[Milton-L] Bk 3

Steve Fallon sfallon at nd.edu
Wed Oct 30 11:57:05 EDT 2013


On Oct 26, 2013, at 6:49 PM, Richard A. Strier wrote:

Jeffery:  "Did Milton hold that all mankind would find grace?"

RS:  He should have, but didn't.  Alas!  If he had, he could have been one of the heroes of D. P. Walker's wonderful The Decline of Hell.

It all depends on what "all mankind" and "find grace" mean. I do not recall that Milton in his discussions of grace and predestination handles the question of those who have not heard of Christ, but setting that question aside he is clear in his opposition to the Calvinist doctrines of limited atonement and irresistible grace.  In other words, he is clear that grace is offered not only to the elect, but generally.  If the offer of grace to all is synonymous with all "find[ing] grace," then the answer would be that all do find grace.

In the epic, the Father promises that "Man shall not quite be lost, but saved who will, / Yet not of will in him, but grace in me / Freely vouchsafed."  With this grace, "lapséd powes" are "renew[ed]."  This points to the partial undoing of the fall, so that "yet once more" man will "stand / On even ground against his foe."  After the race is enthralled to sin as a result of the fall, God will allow each to choose.  One might argue that God does not specify explicitly all persons, but given the general language the specification would seem more necessary if God meant to exclude anyone from this offered grace.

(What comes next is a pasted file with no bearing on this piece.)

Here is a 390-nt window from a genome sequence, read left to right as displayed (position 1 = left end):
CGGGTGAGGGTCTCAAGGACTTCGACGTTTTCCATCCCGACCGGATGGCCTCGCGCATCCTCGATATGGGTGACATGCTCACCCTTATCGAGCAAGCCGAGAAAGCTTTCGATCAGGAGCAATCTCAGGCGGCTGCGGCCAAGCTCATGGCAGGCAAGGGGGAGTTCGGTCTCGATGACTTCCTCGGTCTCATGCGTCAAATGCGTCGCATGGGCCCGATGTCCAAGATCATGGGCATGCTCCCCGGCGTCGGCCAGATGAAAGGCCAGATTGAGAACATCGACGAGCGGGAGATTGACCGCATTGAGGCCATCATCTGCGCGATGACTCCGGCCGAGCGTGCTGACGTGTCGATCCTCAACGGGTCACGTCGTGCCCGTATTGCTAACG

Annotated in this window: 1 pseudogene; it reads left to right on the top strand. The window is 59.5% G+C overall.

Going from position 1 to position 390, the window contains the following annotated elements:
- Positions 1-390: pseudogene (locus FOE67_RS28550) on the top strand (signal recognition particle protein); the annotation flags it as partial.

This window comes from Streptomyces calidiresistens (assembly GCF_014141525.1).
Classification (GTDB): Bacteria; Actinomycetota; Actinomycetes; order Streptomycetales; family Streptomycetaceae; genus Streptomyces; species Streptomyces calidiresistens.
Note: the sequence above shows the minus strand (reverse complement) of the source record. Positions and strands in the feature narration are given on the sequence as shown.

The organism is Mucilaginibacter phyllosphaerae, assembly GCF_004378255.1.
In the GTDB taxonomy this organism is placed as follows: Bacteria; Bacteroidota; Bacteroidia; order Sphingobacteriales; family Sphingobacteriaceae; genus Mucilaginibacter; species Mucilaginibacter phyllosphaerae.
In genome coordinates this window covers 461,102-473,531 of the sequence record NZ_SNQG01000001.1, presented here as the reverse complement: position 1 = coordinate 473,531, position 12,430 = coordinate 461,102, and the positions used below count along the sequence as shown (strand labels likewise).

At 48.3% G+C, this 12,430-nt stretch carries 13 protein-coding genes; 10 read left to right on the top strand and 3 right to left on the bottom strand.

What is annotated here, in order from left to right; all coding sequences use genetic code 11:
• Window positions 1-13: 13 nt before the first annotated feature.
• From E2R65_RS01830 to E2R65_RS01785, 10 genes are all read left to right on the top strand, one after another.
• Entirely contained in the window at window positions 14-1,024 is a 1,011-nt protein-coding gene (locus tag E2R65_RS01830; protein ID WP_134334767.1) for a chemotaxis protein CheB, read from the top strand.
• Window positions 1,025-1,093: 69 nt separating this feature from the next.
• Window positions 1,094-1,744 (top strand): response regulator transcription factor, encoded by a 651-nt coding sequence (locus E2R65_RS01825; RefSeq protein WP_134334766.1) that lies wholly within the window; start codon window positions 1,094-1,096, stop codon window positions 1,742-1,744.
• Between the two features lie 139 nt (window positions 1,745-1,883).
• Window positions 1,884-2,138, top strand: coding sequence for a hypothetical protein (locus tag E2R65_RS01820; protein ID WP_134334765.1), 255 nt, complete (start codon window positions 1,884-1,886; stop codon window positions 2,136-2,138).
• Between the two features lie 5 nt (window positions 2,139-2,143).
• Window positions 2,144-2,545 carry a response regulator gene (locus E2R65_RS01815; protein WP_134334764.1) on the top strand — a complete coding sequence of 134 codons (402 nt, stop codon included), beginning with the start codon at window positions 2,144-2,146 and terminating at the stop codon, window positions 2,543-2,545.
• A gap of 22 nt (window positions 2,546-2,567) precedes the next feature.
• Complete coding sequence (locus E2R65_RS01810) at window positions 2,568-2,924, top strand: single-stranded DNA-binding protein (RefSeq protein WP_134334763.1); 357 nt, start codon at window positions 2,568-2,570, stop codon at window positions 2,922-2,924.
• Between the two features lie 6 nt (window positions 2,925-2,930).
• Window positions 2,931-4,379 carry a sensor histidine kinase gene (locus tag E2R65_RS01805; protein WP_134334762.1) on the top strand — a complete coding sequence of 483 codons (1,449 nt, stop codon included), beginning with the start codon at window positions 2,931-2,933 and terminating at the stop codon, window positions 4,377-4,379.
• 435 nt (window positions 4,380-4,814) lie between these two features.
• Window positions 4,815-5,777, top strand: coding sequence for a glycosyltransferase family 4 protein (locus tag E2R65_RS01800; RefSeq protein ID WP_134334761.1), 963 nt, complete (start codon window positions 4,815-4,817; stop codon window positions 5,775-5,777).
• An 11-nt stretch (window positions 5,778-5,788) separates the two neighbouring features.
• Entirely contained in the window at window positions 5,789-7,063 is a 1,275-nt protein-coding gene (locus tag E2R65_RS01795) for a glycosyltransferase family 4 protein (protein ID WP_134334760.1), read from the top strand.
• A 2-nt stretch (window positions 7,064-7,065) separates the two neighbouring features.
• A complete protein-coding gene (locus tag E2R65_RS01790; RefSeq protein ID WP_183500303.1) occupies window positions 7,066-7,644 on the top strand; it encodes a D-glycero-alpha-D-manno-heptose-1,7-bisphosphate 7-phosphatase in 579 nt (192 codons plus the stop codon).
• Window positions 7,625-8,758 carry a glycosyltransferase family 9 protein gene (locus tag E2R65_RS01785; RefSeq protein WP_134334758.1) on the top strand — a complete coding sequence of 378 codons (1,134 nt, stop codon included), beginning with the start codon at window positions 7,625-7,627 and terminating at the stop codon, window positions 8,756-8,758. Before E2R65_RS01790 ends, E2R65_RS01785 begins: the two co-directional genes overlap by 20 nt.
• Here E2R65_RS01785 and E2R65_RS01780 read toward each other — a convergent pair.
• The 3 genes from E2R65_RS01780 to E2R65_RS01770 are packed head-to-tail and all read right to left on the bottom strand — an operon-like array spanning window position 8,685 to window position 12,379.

Milton is explicit in the Christian Doctrine: "God foreknew those who would believe, that is, he decreed or approved that they alone would be those for whom in Christ he should have regard—all, certainly, if they believed " (the new Oxford edition, 8.1:87; my emphasis).  The point is clear in the Latin ("omnes utique si credidissent").  The passage is in the Yale edition at 6.181-82 and in the Modern Library edition—slipping in a plug here—on pp. 1164-65).  Milton emphasizes the universality of offered grace a few pages later: "[I]f God rejects no one except the disobedient and the unbeliever, surely he imparts grace—if not equal, yet sufficient—to all, by which they may be able to arrive at recognition of the truth and salvation.... The reason, therefore, why God does not deem all worthy of equal grace is his own supreme will; the reason, however, for his deeming all worthy of sufficient grace is his justice" (my emphasis again, Oxford 8.1:101-03; in Yale, 6:192-93; in MLM 1168-69).

So if to "find grace" means to accept it and believe, then the answer is clearly no.  If it means to have the benefit of grace enabling one to believe and be saved, the answer seems clearly to be yes.

Steve F

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